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    Learn French Adjectives and Use them with Full Potency

    Are you afraid of using French adjectives? Well, this guide will help you learn French adjectives the fun way and enjoy using french like a professional.

    Learn French Adjectives and Use them with Full Potency
    By Michelle
    7 November 2019
    How to use Adjectives in French, Learn French Adjectives and Use them with Full Potency

    French Grammar French Lessons

    Learn French Adjectives and Use them with Full Potency

We have created a Quiz, which is at the end of this article, so that you can test your knowledge on French Adjectives → OK take me to the Quiz!

The usage of adjectives is pretty easy in English. You only need to put them before a noun they are describing. That’s it!
But when it comes to French, adjectives are used differently.

The placement of an adjective in a sentence changes according to the noun they are describing. It depends on whether the noun they are describing is a feminine, masculine, singular, or plural noun.

Sounds complicated? Well, allow us to simplify it for you. This post will educate you about the correct French adjective usage.

Placing the adjectives – before or after the noun

As opposed to the English language, in French the adjectives are placed before the noun that it is describing. It usually comes after a noun like – “une boule bleue” (a ball blue), “la personne intéressante” (the person interesting)
While most of the time, adjectives come after nouns in French, but there are a few exceptions.

French adjectives that express beauty, age, number, size or goodness are placed before the noun they are describing.

Here are some examples:
une belle robe (a beautiful dress)
un gros pain (a big bread)
une vieille femme (an old woman)

Now, there are exceptions to the above rule as well. One perfectly suited example for this exception is the adjective “délicieux” (delicious). It can be placed both before and after the noun.

Understanding the effect of number and gender on the French adjectives

Unlike English, the French adjectives are variable and depend on two things – the number (singular or plural), and gender (masculine or feminine) that the adjective is describing.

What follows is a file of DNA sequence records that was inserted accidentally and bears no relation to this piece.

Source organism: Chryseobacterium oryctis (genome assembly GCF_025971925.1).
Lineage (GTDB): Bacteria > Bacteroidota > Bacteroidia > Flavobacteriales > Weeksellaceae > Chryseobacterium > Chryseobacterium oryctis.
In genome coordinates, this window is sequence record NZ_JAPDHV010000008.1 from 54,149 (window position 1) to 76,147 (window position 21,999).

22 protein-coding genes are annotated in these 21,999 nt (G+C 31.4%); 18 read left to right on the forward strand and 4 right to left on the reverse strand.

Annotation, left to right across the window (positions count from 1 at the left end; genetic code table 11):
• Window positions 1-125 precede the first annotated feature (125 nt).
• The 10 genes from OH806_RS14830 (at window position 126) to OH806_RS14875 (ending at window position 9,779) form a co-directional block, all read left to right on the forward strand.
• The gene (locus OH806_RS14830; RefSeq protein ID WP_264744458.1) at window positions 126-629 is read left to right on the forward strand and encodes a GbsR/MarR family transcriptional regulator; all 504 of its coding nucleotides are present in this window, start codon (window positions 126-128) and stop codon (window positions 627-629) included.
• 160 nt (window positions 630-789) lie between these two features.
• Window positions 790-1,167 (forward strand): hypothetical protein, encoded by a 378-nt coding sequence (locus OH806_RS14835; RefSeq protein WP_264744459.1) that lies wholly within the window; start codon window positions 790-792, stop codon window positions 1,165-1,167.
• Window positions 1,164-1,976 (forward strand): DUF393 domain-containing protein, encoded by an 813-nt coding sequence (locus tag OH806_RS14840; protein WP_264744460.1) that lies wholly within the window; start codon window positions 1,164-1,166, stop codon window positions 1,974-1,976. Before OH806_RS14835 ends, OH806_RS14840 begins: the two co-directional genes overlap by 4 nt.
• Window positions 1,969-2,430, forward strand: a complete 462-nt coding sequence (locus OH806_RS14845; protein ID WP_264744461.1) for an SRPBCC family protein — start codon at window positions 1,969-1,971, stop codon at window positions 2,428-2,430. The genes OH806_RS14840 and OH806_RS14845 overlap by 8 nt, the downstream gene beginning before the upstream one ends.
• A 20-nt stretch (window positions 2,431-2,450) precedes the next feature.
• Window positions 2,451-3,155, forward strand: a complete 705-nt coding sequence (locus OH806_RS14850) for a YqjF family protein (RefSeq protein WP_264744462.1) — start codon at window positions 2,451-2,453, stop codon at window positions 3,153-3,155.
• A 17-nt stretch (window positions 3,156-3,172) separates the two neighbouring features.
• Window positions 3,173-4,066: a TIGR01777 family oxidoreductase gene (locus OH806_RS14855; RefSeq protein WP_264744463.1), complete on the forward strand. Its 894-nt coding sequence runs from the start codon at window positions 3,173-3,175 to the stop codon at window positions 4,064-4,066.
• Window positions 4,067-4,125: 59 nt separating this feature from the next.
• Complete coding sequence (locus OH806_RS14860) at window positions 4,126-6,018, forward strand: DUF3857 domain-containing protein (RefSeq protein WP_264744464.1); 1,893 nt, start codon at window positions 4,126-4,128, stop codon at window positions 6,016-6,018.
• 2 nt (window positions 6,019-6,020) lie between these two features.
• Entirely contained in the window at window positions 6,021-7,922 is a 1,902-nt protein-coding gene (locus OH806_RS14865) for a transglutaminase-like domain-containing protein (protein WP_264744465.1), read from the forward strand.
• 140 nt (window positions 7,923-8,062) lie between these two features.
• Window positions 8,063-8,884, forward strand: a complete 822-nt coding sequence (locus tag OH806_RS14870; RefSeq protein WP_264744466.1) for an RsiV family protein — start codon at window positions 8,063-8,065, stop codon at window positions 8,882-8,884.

The following rule applies in many cases:
“e” is added to the adjectives describing feminine noun, except the adjective that ends with silent “e.”
“s” is added to the adjectives describing the plural noun. Again the adjectives that end with “s” are an exception.

un petit sac (a small bag)
une petite fille (a small girl)
petites révisions (small revisions)

Modifying and placing the commonly used French adjectives

Based on the above-mentioned rules, let’s learn how to place and modify French adjectives. The simplest and quickest way is to understand with the help of examples. We have compiled a short list to help.

Usage of regular French adjectives

As explained above, in most of the sentences, French adjectives follow the below method:
Add “e” if adjective describes feminine, except those that already contain “e” at the end
Add “s” if it is describing plural, and again, leaving those words that already include “s” at the end.

One thing that is important here to mention is that French adjectives of nationality do not begin with the capital alphabet.

Some of the examples where common adjectives are placed:

Jeune (young)

It follows the regular rule. As “e” is already present at the end of the adjective, so there is no need for adding “e” when it describes a feminine noun.

C’est une jeune fille. (feminine singular)
She is a young girl.

Voici le jeune homme. (masculine singular)
Here is the young man.

Les jeunes filles ont déjà atteint la place. (feminine plural)
Young ladies have already reached the place.

Les jeunes garçons sont partis pour la fête. (masculine plural)
The young boys left for the party.

Petit (small)

Elle a une petite balle. (feminine singular)
She has a small ball.